Photo by dbking on Flickr.
During the streetcar debate, Councilmember Marion Barry (Ward 8) has repeatedly expressed puzzlement that a streetcar is planned on H Street. He seems to think the idea suddenly appeared out of the blue. However, he shouldn’t be surprised: his own administration published a plan with that very project in 1997.
During Tuesday’s discussion of the streetcar overhead wire emergency legislation, Barry criticized the way, as he saw it, H Street suddenly appeared on the streetcar plan after not being “part of the discussion.” His comments start at 1:26:05 on OCT’s recording:
I support streetcars. what I don’t support ... is this haphazard way of planning. ... 37 miles of streetcar. No involvement from the community, no involvement from anybody except themselves. ... Originally as I understand it ... it would be Georgia Avenue and Anacostia. And so all of a sudden we have H Street which was not part of the discussion and we have some other areas.
Our original plan was to go from Bolling Air Force Base down to Anacostia station. ... Down Martin Luther King, up Good Hope Road, and maybe across the 11th Street bridge to Capitol Hill. All of a sudden I hear from somewhere that H Street is on the agenda.
The H Street streetcar is a brand-new idea that suddenly appeared? Mr. Barry had never heard of the concept?
If that’s right, then Mr. Barry must not have ever read the 1997 transportation plan published by the government of the District of Columbia, Marion Barry, Mayor. That plan shows a streetcar on H Street, but no streetcar at all in Anacostia.
The only things the Barry Administration had in mind for River East, besides the end of the Benning Road line, was some municipal parking for commuters, a freeway extension, truck-to-rail intermodal centers (the brown targets), some truck routes, and a trail connecting the fort parks. Here’s the complete page, including the key.
Since then, a streetcar did get planned for Anacostia, and it’s still being built. Despite Councilmember Barry’s confusion, it’s still going to go to Anacostia station, and eventually across the 11th Street bridge. It just won’t go to Bolling, because that doesn’t help any of the residents of Ward 8, and almost nobody would ride it.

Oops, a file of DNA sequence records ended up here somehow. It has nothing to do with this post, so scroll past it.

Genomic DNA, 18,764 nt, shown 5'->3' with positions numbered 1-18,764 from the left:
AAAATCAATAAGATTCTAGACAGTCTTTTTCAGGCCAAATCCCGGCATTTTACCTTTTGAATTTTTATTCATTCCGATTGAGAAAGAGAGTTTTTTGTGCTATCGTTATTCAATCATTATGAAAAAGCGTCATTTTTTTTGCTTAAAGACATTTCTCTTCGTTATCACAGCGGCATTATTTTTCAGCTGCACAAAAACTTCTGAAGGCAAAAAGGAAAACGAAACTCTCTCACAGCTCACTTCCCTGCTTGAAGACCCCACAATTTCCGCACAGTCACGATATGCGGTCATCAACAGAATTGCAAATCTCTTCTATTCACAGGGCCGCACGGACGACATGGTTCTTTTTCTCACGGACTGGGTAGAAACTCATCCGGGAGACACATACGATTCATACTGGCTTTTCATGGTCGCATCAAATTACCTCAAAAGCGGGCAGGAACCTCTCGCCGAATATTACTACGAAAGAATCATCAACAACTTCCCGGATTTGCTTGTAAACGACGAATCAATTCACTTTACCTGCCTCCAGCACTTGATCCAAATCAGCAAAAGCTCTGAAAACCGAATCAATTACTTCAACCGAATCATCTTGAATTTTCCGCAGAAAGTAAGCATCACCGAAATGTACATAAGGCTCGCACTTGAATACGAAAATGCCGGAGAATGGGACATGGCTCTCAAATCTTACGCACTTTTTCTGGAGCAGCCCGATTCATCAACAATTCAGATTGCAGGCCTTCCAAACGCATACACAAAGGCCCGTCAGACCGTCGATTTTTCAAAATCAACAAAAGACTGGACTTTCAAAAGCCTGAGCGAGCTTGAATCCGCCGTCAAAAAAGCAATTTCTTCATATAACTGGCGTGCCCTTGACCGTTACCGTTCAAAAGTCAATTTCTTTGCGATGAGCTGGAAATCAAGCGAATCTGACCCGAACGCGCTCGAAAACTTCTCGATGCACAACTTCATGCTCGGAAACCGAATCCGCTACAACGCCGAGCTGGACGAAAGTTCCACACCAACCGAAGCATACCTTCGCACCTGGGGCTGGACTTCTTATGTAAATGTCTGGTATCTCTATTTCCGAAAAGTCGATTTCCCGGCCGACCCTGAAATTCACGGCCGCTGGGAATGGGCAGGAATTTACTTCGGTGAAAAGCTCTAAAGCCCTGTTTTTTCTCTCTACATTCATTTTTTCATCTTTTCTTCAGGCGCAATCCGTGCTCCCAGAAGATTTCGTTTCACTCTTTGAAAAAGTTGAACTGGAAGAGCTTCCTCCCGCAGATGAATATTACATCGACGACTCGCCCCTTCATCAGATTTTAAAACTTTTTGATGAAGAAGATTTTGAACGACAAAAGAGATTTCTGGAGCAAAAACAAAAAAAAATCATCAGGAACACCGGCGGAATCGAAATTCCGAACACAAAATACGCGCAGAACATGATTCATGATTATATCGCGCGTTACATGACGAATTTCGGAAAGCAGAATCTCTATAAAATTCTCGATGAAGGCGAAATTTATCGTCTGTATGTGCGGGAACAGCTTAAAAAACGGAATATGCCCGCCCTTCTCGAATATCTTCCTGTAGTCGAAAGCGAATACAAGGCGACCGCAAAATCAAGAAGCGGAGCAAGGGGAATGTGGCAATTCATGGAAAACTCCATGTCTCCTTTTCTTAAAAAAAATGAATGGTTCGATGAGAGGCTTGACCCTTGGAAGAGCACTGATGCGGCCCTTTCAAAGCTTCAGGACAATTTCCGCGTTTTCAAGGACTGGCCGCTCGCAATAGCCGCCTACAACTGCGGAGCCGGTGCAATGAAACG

A lot of people seem to have gotten the idea that the streetcars have had no planning. As this plan shows, that planning dates to 1997. Since then, there have been two very exhaustive reports, in 2005 and 2010, which streetcar head Scott Kubly said cost about a million dollars to make. The latest one includes station locations, costs, ridership estimates, and economic development analyses of each potential line segment. (Unless people haven’t read the report because the DDOT site makes viewing PDFs so unpleasant.)
It’s true that before Kubly took over the streetcar program, communication was pretty poor. The streetcar line in Anacostia got rerouted several times with very little public debate or awareness. But more recently, DDOT has been planning up a storm.
The only problem is that many elected officials seem not to be reading the plans. At the hearing on the overhead wire bill, Councilmember Phil Mendelson asked me several questions about the H Street line which he said hadn’t been planned. The only problem was, the answers to his questions were in the voluminous packet of information DDOT had sent to the Council in response to their questions.
And despite Councilmember Barry’s impression, there have been numerous DDOT public forums about streetcars. Again, it took a while; B.K. (Before Kubly), the Sierra Club spent almost a year trying to get DDOT officials to talk about streetcars. But starting with the August 7, 2009 community meeting, there has been substantial community involvement and many community meetings in all eight wards.
DDOT representatives have attended ANC and citizens’ association meetings from Georgetown to Trinidad, and even upper Connecticut Avenue neighborhoods that aren’t even slated for a streetcar but want one. Here’s an announcement for a November 2009 meeting in Anacostia. Was Councilmember Barry there?
In project after project, no matter how much public outreach government officials do, some people still insist that they never heard about the meetings and there wasn’t enough consultation. In this case, DDOT is moving quickly, and many people seem to mistake moving quickly for lack of planning. Those of us who keep up with the streetcar plans feel there is plenty of planning. If people haven’t bothered to read the plans, well, I encourage it. They’re pretty good.